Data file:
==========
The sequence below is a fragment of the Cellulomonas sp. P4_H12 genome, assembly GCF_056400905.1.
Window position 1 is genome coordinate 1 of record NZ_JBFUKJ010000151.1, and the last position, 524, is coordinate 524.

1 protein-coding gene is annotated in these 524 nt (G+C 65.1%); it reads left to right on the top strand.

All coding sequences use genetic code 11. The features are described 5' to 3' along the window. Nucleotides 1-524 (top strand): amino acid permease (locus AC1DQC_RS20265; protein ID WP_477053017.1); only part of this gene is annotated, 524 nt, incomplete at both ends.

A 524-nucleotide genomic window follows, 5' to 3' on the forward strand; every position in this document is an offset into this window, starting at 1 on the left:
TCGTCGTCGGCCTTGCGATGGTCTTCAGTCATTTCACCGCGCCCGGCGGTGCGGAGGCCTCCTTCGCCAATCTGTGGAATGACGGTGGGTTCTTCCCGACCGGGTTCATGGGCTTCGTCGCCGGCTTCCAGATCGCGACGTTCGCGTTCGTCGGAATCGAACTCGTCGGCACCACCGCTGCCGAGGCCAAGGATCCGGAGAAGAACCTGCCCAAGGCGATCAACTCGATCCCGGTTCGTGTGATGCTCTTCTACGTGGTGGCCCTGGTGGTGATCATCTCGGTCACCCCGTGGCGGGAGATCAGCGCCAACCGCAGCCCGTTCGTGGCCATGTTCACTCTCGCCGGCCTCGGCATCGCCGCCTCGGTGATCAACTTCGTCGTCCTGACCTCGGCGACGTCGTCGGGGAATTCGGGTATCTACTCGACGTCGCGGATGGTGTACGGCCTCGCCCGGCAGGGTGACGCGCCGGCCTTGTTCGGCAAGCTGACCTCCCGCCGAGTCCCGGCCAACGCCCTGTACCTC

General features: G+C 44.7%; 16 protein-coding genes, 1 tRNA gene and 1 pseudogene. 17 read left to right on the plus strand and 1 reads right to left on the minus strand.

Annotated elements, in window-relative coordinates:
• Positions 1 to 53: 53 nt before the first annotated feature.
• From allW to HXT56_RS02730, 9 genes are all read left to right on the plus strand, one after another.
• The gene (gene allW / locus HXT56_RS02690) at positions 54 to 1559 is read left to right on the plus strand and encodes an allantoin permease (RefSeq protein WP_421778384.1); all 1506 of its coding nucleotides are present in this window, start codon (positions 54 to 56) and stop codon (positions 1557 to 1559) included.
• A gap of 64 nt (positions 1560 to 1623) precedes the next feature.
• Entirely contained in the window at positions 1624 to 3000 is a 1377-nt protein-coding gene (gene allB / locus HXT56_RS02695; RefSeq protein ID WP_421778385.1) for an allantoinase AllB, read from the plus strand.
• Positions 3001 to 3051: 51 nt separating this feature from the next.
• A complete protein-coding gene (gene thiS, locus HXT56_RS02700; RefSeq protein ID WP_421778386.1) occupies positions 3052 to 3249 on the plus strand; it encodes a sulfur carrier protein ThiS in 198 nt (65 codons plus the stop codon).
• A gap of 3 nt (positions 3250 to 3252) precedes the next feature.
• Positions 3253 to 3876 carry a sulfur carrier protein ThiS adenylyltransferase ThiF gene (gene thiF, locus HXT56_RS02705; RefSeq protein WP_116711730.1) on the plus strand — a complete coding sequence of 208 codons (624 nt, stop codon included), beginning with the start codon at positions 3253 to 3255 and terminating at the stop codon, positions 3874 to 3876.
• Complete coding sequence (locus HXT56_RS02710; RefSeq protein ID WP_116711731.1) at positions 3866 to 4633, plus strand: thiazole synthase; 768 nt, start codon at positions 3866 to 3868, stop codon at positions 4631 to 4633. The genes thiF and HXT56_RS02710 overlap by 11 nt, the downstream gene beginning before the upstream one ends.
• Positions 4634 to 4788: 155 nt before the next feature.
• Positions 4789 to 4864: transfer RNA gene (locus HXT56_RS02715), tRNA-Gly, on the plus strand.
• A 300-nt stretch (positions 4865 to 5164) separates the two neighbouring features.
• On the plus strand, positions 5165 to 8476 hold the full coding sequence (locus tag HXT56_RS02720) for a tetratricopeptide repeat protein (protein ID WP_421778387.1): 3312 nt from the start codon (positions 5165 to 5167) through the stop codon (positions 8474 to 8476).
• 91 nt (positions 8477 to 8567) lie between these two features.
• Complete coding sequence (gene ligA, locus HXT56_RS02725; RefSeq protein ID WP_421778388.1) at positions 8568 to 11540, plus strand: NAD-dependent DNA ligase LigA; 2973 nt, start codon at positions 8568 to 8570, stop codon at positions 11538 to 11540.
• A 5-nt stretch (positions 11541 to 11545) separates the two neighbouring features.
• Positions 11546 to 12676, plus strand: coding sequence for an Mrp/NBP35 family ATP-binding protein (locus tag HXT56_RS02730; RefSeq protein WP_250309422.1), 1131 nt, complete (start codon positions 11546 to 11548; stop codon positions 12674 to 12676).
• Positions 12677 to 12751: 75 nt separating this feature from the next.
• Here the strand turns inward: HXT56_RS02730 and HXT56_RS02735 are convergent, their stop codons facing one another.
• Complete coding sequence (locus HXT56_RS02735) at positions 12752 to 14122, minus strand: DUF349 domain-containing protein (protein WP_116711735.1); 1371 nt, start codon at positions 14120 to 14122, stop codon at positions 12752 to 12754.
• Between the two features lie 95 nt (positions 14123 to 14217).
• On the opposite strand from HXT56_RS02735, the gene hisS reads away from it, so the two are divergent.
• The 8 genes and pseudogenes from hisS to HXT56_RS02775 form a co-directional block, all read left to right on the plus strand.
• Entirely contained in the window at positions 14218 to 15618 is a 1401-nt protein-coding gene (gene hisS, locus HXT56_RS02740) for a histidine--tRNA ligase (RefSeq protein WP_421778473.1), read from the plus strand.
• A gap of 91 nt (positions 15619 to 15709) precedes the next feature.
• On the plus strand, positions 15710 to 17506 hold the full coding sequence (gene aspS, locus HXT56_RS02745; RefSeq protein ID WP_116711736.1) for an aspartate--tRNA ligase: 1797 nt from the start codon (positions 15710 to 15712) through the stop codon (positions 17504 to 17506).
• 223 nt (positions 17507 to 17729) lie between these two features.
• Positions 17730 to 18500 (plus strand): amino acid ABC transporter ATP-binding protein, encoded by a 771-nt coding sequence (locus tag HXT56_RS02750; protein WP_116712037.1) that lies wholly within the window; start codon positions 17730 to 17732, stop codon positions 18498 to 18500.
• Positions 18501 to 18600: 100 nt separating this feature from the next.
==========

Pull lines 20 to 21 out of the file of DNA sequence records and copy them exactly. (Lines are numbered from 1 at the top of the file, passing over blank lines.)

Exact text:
• Positions 4789 to 4864: transfer RNA gene (locus HXT56_RS02715), tRNA-Gly, on the plus strand.
• A 300-nt stretch (positions 4865 to 5164) separates the two neighbouring features.